SA’s first solar station now connected
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Cape Town - South Africa’s first solar power station has been connected to the national grid and the country will have its first sun-generated electricity flowing through its power lines by the end of the month.
The solar photovoltaic (PV) power plant, situated about midway between De Aar and Hopetown in the Northern Cape, consists of 312 000 solar panels mounted on 156km of substructure.
Once it is fully operational, it will produce enough power to cover the annual electricity needs of 33 000 households.
The 75MW solar plant, called Kalkbult after a nearby railway siding in the Northern Cape, is the first privately-built renewable-energy power plant to be connected to Eskom’s electricity grid.
Built by Scatec Solar, an international company with headquarters in Norway, the power plant was completed three months ahead of schedule.
Chief executive Raymond Carlsen said this showed how quickly large-scale solar energy plants could be built and put into operation.
“This country boasts some of the best conditions for solar power in the world and the annual output of 135 million kilowatt hours produced at the Kalkbult plant will benefit both the region and the local community,” Carlsen said.
The solar plant forms part of the government’s Renewable Energy Independent Power Producer Procurement Programme, through which 3 725MW of electricity generated by renewable sources will be built by private companies. The electricity will be sold through 20-year power-purchase agreements with Eskom.
Although the solar plant has been connected to the grid, Anton Krammel, the company’s MD in Germany, said there were still various steps that had to be completed before the plant would be putting electricity into our power lines.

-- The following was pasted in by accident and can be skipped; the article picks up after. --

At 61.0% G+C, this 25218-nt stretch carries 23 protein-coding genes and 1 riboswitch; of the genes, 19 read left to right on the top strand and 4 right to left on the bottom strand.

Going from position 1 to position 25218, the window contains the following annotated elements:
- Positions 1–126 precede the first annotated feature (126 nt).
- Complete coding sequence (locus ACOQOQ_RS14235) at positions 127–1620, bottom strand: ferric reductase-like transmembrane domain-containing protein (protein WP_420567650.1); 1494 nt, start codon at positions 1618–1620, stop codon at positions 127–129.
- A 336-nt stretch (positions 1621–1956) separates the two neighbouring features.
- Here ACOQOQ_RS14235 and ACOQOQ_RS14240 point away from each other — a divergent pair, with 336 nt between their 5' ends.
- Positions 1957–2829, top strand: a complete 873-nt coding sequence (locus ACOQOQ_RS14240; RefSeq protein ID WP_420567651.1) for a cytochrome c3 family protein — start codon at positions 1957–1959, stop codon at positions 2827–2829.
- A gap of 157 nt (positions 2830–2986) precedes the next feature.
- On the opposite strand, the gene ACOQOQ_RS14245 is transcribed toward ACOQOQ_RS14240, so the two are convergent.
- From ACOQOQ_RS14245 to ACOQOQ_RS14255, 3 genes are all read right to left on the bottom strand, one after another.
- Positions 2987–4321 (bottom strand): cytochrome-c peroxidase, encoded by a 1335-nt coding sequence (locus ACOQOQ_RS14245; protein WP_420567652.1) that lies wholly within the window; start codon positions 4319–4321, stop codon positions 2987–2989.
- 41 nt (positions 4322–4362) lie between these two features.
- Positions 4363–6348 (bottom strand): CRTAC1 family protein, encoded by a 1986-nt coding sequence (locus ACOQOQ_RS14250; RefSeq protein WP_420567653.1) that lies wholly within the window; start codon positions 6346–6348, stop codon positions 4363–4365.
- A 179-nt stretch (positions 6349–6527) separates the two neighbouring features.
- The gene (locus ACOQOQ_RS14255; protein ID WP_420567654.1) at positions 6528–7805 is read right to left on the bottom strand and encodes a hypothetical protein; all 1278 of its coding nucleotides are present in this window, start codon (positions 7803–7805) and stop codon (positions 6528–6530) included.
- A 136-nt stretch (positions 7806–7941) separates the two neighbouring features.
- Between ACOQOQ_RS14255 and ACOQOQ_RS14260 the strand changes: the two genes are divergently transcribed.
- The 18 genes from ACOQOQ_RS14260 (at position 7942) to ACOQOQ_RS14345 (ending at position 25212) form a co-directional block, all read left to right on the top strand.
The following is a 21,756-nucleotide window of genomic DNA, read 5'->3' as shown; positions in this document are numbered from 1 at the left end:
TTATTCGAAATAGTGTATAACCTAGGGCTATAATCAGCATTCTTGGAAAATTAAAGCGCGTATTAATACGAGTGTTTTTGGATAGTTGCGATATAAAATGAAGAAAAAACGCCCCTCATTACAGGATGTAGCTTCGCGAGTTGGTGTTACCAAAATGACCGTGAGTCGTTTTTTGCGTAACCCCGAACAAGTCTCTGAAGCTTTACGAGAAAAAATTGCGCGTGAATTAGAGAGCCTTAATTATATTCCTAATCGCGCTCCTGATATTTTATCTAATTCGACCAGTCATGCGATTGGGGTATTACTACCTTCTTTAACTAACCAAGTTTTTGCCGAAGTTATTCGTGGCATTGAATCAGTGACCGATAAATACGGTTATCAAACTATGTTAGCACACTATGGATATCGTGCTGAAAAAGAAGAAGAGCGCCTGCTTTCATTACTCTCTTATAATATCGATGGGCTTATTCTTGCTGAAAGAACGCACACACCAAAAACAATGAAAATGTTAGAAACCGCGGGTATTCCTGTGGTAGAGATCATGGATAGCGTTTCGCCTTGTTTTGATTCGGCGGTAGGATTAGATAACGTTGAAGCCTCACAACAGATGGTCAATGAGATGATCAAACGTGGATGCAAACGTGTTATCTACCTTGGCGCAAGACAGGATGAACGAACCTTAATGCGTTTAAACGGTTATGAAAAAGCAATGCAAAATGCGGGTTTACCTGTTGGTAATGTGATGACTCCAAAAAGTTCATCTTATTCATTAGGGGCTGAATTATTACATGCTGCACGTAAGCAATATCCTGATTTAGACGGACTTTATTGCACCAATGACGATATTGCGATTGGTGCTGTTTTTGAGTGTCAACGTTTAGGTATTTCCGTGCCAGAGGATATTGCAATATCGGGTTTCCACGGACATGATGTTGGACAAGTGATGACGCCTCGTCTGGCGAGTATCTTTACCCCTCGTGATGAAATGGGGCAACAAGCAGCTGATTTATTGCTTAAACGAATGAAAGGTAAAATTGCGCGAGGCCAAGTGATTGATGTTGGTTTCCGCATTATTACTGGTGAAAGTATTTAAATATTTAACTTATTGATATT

“We are in the commissioning stage. On site there are 84 inverters which have to be connected one by one. We’re doing that now. Monitoring equipment has to be installed. Full completion, when we can deliver 100 percent yield, will be at the end of September,” Krammel said.
Harvesting the sun’s power also means electricity is generated without the high carbon emissions from burning coal, the major source of South Africa’s electricity, making us one of the highest per capita emitters of climate-changing carbon in the world. The Kalkbult plant will represent a carbon abatement of almost 115 000 tons a year.
Scatec recruited and trained more than 500 employees, mainly from the local area, at different levels.
Sixteen percent of the employees were women.
A certain amount of the solar park’s revenue and a portion of the dividends have been earmarked for development projects near the plant.
The company will build two other solar plants, to be completed at the end of 2014. - Cape Times